2. How do I decide, in any form of blended learning, what is best done online, and what is best done face-to-face?

Teaching in a Digital Age attempts to help you answer such questions, but in order to answer those questions well, you will need to read a lot of the book.

Follow-up

So in the meantime, if you want to know more about what online learning is, here is some suggested further reading (no more than an hour). Just click on the link:

  1. From the periphery to the centre: how technology is changing the way we teach, Chapter 1.7, Teaching in a Digital Age
  2. The continuum of technology-based learning, Chapter 9.1, Teaching in a Digital Age.

Up next

‘Isn’t online learning worse than face-to-face teaching?’ (to be posted in the week July 18-22, 2016)

Your turn

If you have comments, questions or just plain disagree, please let me know.

Students in small group online 2

Recording of webinar on choosing modes of delivery

What makes face-to-face teaching pedagogically unique - if anything?

What makes face-to-face teaching pedagogically unique – if anything?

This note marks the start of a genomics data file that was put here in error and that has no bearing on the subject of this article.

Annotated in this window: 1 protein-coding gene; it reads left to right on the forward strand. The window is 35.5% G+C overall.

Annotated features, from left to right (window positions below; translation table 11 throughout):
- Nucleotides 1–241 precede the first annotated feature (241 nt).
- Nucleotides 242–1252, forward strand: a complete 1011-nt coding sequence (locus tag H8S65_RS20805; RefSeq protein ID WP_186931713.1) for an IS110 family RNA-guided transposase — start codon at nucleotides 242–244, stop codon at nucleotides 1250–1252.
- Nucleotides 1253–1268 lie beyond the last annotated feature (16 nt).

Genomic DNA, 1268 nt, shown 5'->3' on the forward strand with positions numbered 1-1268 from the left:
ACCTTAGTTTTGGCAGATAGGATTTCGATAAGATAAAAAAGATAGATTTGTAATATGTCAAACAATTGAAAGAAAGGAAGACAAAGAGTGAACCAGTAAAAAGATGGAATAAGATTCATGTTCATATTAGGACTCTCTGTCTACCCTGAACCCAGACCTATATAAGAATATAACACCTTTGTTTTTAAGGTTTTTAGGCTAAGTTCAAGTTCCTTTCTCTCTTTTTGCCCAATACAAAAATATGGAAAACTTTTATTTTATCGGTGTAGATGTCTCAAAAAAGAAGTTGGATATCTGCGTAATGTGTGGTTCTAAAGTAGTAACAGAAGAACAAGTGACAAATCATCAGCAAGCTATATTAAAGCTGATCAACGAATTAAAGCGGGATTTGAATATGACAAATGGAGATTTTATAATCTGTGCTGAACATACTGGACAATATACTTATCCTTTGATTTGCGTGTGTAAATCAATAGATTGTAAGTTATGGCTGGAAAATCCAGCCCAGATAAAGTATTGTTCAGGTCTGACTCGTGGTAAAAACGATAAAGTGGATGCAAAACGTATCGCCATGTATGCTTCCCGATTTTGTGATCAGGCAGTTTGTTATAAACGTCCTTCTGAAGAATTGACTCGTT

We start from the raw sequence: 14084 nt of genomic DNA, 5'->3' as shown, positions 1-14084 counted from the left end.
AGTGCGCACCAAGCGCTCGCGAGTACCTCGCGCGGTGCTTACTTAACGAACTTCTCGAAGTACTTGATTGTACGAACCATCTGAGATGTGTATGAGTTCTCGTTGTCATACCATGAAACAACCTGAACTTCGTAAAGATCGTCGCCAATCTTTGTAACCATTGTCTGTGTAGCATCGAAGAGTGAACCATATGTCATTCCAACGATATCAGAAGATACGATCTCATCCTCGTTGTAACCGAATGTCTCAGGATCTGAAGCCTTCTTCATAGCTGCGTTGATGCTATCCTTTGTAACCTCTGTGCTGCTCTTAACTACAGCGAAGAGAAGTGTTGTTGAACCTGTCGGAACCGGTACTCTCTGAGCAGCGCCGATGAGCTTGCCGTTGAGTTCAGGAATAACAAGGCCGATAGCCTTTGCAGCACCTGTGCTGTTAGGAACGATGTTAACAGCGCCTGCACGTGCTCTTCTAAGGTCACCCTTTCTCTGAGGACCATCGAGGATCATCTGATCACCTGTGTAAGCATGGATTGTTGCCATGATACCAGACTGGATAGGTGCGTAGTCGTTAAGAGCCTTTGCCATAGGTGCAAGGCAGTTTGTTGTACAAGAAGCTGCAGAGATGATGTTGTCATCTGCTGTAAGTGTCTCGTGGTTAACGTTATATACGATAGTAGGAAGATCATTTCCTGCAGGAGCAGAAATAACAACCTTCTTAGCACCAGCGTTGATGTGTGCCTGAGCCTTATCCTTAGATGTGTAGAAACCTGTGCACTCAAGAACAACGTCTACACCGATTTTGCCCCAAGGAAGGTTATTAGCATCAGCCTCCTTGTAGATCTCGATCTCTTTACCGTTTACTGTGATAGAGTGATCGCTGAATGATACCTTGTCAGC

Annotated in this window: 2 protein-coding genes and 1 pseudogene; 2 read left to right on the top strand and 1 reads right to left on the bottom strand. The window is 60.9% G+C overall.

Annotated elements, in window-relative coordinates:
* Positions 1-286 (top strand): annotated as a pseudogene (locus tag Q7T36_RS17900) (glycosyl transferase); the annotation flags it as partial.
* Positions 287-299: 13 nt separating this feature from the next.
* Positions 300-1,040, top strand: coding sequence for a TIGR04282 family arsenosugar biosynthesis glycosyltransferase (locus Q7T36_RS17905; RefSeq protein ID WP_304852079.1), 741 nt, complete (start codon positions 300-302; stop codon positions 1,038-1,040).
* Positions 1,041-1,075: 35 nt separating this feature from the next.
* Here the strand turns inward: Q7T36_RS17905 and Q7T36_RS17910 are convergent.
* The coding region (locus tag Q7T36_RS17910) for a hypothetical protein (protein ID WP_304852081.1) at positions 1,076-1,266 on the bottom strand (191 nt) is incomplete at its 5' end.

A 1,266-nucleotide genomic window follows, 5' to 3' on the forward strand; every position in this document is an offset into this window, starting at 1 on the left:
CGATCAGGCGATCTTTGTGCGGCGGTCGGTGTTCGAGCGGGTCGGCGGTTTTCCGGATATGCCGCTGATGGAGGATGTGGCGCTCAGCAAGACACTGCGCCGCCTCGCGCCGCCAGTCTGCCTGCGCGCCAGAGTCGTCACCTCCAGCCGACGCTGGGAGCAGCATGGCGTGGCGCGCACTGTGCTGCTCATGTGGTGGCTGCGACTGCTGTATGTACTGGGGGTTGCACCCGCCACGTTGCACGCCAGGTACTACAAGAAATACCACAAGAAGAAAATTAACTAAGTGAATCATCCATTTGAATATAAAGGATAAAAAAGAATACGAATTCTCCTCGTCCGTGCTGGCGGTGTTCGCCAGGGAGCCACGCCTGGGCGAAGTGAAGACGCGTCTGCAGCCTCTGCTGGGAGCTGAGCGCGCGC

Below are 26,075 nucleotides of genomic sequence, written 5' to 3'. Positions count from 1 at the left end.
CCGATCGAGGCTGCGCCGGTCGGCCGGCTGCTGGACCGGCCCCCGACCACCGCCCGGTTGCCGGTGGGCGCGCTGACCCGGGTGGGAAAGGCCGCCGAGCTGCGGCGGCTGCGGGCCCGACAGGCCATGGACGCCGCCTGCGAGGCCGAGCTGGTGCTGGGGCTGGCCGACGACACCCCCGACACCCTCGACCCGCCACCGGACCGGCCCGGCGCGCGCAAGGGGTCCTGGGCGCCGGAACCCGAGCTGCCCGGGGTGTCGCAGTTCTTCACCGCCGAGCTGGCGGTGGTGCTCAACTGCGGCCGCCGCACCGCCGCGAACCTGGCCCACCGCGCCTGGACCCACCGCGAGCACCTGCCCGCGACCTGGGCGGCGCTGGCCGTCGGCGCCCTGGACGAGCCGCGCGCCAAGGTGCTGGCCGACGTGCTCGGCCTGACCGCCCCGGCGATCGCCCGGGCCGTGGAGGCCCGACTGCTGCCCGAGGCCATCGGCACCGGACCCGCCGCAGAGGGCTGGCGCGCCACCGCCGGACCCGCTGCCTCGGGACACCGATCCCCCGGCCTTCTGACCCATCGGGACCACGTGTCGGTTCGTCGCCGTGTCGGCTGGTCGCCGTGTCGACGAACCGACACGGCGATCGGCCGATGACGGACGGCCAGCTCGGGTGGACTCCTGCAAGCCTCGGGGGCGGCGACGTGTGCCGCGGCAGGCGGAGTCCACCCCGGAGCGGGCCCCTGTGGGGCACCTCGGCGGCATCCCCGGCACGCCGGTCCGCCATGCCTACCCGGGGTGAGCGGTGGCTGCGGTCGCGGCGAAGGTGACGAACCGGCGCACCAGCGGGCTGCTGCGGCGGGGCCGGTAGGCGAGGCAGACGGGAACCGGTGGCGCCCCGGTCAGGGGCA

This morning I gave my third webinar in the Contact North series based on my online, open textbook, Teaching in a Digital Age. There were 95 participants from 16 different countries.

In this webinar, which focused on Chapter 9 of Teaching in a Digital Age, I discussed with participants:

  • the continuum of technology-based learning and its conceptual and practical usefulness;
  • the key factors to consider when choosing appropriate modes of delivery;
  • how to move to blended/hybrid learning;
  • identifying the unique educational benefits of the campus compared to online learning.

A recording of the webinar, including discussion and participants’ comments, can be accessed here: https://contactnorth.webex.com/contactnorth/lsr.php?RCID=9a1a2cc8600d2c07a6426d4b15d7f9bd.

The next webinar, on quality in online and blended learning, will be at 1.00 pm EST, Tuesday, January 12, 2016. There will be a final, fifth webinar on the future impact of open educational resources on higher/post-secondary education later in 2016 (date to be announced).

For more details, and to access recordings of the two previous webinars, go to: http://teachonline.ca/teachingwebinars